Hello again my loves,
I know it’s been a couple of weeks, and all I have to say about that is: #2020OnTrend.
Today’s review is a book I have actually read a few times now; Naked In Death, the first of the ‘In Death’ series by J.D. Robb (a pseudonym used by Nora Roberts, FYI). The series (which has got to have about 60 books in it by now, no joke) follows Detective Eve Dallas in a future New York as she solves homicides and generally does a good job of being a badass.
Naturally, there is a romantic interest – Roarke (like Madonna, he only has or needs a single name), an Irish bad boy made very, very good. Now, I’ve only read the first five or six books in the series (maybe) and that was a long time ago. I was almost done collecting the entire series through thrifting alone when I had to pack up and move to Canberra, so almost all of my books went into storage. I always end up with a copy of this one somehow, and actually have a copy in the mail now: thank you, eBay. So this is a review of a book I read a couple of months ago but also will read the day it arrives, because I’ve been in a real Eve-Dallas sort of mood, which is why I purchased this book for the third damned time (there’s a copy in Canberra as well as in storage).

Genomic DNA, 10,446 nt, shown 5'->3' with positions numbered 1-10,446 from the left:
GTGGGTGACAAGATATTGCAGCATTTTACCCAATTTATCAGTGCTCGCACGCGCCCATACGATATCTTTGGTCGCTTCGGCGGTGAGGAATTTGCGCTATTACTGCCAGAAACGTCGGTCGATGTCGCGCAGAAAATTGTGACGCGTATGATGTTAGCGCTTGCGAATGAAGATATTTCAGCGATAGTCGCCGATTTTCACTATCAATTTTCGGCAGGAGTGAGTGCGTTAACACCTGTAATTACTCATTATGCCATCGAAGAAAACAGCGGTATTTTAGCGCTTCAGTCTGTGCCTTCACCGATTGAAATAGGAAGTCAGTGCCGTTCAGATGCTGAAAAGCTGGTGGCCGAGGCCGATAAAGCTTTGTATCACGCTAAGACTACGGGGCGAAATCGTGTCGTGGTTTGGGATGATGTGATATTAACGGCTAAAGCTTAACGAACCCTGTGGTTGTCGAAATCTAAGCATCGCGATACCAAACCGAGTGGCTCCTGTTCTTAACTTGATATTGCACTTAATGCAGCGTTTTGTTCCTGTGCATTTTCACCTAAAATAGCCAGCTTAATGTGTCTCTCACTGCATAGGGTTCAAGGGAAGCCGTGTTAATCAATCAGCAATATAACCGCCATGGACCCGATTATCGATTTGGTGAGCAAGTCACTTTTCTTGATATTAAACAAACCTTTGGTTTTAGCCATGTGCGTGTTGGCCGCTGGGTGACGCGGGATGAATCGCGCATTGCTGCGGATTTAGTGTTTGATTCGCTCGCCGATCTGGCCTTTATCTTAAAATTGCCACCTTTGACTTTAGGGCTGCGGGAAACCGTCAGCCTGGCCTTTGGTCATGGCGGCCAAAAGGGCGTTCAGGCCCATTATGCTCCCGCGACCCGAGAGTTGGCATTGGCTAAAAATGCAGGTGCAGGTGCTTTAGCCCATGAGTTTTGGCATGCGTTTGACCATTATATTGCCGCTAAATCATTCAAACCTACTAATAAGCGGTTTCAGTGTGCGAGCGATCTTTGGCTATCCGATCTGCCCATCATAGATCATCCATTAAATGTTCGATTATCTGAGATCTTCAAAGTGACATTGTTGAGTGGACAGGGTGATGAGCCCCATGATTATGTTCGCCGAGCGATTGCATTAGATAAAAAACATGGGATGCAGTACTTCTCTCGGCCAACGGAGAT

Now obviously there aren’t only two characters; one of the things I like about this series is the ongoing interaction with and development of the supporting characters; Maeve is friggin’ hilarious. Feeney, Eve’s colleague at the cop shop, is also a good sort and the interactions he has with both Eve and, on occasion, Roarke, are highly entertaining.
Look, each of these books usually takes me between 3 and 5 hours to read, depending on how fast I’m able to read on any given day, but I always enjoy these books. Futuristic murder mystery with a badass female detective? Sold.
Well worth a look, especially if you’re invested in a series: this one has literally dozens of books.
Image credit: publisher image from publisher page, because all my copies are not actually in my possession right now. Ugh.
Categories: Fiction Reviews